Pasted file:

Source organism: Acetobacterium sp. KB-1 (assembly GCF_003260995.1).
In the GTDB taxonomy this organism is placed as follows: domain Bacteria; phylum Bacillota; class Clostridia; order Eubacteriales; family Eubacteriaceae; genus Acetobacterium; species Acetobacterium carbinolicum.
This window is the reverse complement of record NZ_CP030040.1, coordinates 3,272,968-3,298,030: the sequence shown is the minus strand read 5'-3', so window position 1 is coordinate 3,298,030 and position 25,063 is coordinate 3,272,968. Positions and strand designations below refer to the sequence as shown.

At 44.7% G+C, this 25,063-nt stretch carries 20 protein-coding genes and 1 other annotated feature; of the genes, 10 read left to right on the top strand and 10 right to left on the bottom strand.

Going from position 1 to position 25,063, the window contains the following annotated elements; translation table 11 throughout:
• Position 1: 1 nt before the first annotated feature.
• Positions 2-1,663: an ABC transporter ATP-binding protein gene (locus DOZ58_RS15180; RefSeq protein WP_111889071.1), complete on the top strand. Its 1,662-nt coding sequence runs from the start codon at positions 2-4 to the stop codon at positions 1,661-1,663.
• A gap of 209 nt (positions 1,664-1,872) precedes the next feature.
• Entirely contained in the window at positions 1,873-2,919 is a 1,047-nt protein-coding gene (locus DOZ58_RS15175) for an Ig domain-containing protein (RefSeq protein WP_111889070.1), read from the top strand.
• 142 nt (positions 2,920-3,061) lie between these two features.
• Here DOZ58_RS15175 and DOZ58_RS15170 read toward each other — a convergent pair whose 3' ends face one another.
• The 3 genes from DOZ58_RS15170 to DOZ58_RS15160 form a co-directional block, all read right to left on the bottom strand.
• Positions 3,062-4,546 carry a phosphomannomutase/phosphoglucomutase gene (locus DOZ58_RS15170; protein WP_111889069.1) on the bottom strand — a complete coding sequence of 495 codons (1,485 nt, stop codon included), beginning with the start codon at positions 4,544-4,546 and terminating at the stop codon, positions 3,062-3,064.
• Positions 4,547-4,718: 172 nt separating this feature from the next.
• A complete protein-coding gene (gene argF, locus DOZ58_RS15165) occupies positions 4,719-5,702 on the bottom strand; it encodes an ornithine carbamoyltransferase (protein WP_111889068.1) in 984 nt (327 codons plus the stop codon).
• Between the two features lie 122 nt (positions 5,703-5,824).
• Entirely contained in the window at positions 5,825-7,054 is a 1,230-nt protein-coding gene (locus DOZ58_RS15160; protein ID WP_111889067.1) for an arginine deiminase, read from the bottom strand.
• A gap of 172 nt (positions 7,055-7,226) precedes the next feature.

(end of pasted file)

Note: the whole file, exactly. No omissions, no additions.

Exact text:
Source organism: Acetobacterium sp. KB-1 (assembly GCF_003260995.1).
In the GTDB taxonomy this organism is placed as follows: domain Bacteria; phylum Bacillota; class Clostridia; order Eubacteriales; family Eubacteriaceae; genus Acetobacterium; species Acetobacterium carbinolicum.
This window is the reverse complement of record NZ_CP030040.1, coordinates 3,272,968-3,298,030: the sequence shown is the minus strand read 5'-3', so window position 1 is coordinate 3,298,030 and position 25,063 is coordinate 3,272,968. Positions and strand designations below refer to the sequence as shown.

At 44.7% G+C, this 25,063-nt stretch carries 20 protein-coding genes and 1 other annotated feature; of the genes, 10 read left to right on the top strand and 10 right to left on the bottom strand.

Going from position 1 to position 25,063, the window contains the following annotated elements; translation table 11 throughout:
• Position 1: 1 nt before the first annotated feature.
• Positions 2-1,663: an ABC transporter ATP-binding protein gene (locus DOZ58_RS15180; RefSeq protein WP_111889071.1), complete on the top strand. Its 1,662-nt coding sequence runs from the start codon at positions 2-4 to the stop codon at positions 1,661-1,663.
• A gap of 209 nt (positions 1,664-1,872) precedes the next feature.
• Entirely contained in the window at positions 1,873-2,919 is a 1,047-nt protein-coding gene (locus DOZ58_RS15175) for an Ig domain-containing protein (RefSeq protein WP_111889070.1), read from the top strand.
• 142 nt (positions 2,920-3,061) lie between these two features.
• Here DOZ58_RS15175 and DOZ58_RS15170 read toward each other — a convergent pair whose 3' ends face one another.
• The 3 genes from DOZ58_RS15170 to DOZ58_RS15160 form a co-directional block, all read right to left on the bottom strand.
• Positions 3,062-4,546 carry a phosphomannomutase/phosphoglucomutase gene (locus DOZ58_RS15170; protein WP_111889069.1) on the bottom strand — a complete coding sequence of 495 codons (1,485 nt, stop codon included), beginning with the start codon at positions 4,544-4,546 and terminating at the stop codon, positions 3,062-3,064.
• Positions 4,547-4,718: 172 nt separating this feature from the next.
• A complete protein-coding gene (gene argF, locus DOZ58_RS15165) occupies positions 4,719-5,702 on the bottom strand; it encodes an ornithine carbamoyltransferase (protein WP_111889068.1) in 984 nt (327 codons plus the stop codon).
• Between the two features lie 122 nt (positions 5,703-5,824).
• Entirely contained in the window at positions 5,825-7,054 is a 1,230-nt protein-coding gene (locus DOZ58_RS15160; protein ID WP_111889067.1) for an arginine deiminase, read from the bottom strand.
• A gap of 172 nt (positions 7,055-7,226) precedes the next feature.